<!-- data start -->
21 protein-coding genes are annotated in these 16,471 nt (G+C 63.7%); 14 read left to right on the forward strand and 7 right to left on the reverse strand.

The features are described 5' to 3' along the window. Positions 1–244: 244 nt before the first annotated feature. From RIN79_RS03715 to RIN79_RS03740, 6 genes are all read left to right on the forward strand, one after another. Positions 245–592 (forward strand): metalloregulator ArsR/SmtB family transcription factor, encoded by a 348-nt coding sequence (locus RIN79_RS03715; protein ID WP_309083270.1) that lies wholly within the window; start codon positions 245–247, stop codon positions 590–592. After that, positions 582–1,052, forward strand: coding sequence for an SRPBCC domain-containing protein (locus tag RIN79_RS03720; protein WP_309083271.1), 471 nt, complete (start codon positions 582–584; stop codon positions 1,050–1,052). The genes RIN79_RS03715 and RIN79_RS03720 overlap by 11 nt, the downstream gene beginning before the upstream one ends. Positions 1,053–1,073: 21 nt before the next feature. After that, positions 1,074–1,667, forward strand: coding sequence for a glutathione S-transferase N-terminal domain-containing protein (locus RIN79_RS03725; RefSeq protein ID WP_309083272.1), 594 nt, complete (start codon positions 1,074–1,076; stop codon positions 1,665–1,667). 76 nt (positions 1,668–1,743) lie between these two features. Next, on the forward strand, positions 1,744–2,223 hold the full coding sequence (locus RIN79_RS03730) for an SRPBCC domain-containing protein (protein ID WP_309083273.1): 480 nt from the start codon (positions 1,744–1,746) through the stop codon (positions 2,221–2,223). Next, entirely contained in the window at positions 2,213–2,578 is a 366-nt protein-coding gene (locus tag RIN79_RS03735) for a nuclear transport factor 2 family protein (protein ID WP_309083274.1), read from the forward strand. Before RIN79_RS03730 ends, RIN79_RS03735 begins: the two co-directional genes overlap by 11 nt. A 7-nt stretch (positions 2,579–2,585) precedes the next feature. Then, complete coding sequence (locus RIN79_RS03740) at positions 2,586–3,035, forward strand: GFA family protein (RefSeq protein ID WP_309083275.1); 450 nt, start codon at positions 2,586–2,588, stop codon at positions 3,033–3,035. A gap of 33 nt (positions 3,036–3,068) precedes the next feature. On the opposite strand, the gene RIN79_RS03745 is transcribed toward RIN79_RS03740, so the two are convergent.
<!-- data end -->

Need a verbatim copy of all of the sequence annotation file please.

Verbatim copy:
21 protein-coding genes are annotated in these 16,471 nt (G+C 63.7%); 14 read left to right on the forward strand and 7 right to left on the reverse strand.

The features are described 5' to 3' along the window. Positions 1–244: 244 nt before the first annotated feature. From RIN79_RS03715 to RIN79_RS03740, 6 genes are all read left to right on the forward strand, one after another. Positions 245–592 (forward strand): metalloregulator ArsR/SmtB family transcription factor, encoded by a 348-nt coding sequence (locus RIN79_RS03715; protein ID WP_309083270.1) that lies wholly within the window; start codon positions 245–247, stop codon positions 590–592. After that, positions 582–1,052, forward strand: coding sequence for an SRPBCC domain-containing protein (locus tag RIN79_RS03720; protein WP_309083271.1), 471 nt, complete (start codon positions 582–584; stop codon positions 1,050–1,052). The genes RIN79_RS03715 and RIN79_RS03720 overlap by 11 nt, the downstream gene beginning before the upstream one ends. Positions 1,053–1,073: 21 nt before the next feature. After that, positions 1,074–1,667, forward strand: coding sequence for a glutathione S-transferase N-terminal domain-containing protein (locus RIN79_RS03725; RefSeq protein ID WP_309083272.1), 594 nt, complete (start codon positions 1,074–1,076; stop codon positions 1,665–1,667). 76 nt (positions 1,668–1,743) lie between these two features. Next, on the forward strand, positions 1,744–2,223 hold the full coding sequence (locus RIN79_RS03730) for an SRPBCC domain-containing protein (protein ID WP_309083273.1): 480 nt from the start codon (positions 1,744–1,746) through the stop codon (positions 2,221–2,223). Next, entirely contained in the window at positions 2,213–2,578 is a 366-nt protein-coding gene (locus tag RIN79_RS03735) for a nuclear transport factor 2 family protein (protein ID WP_309083274.1), read from the forward strand. Before RIN79_RS03730 ends, RIN79_RS03735 begins: the two co-directional genes overlap by 11 nt. A 7-nt stretch (positions 2,579–2,585) precedes the next feature. Then, complete coding sequence (locus RIN79_RS03740) at positions 2,586–3,035, forward strand: GFA family protein (RefSeq protein ID WP_309083275.1); 450 nt, start codon at positions 2,586–2,588, stop codon at positions 3,033–3,035. A gap of 33 nt (positions 3,036–3,068) precedes the next feature. On the opposite strand, the gene RIN79_RS03745 is transcribed toward RIN79_RS03740, so the two are convergent.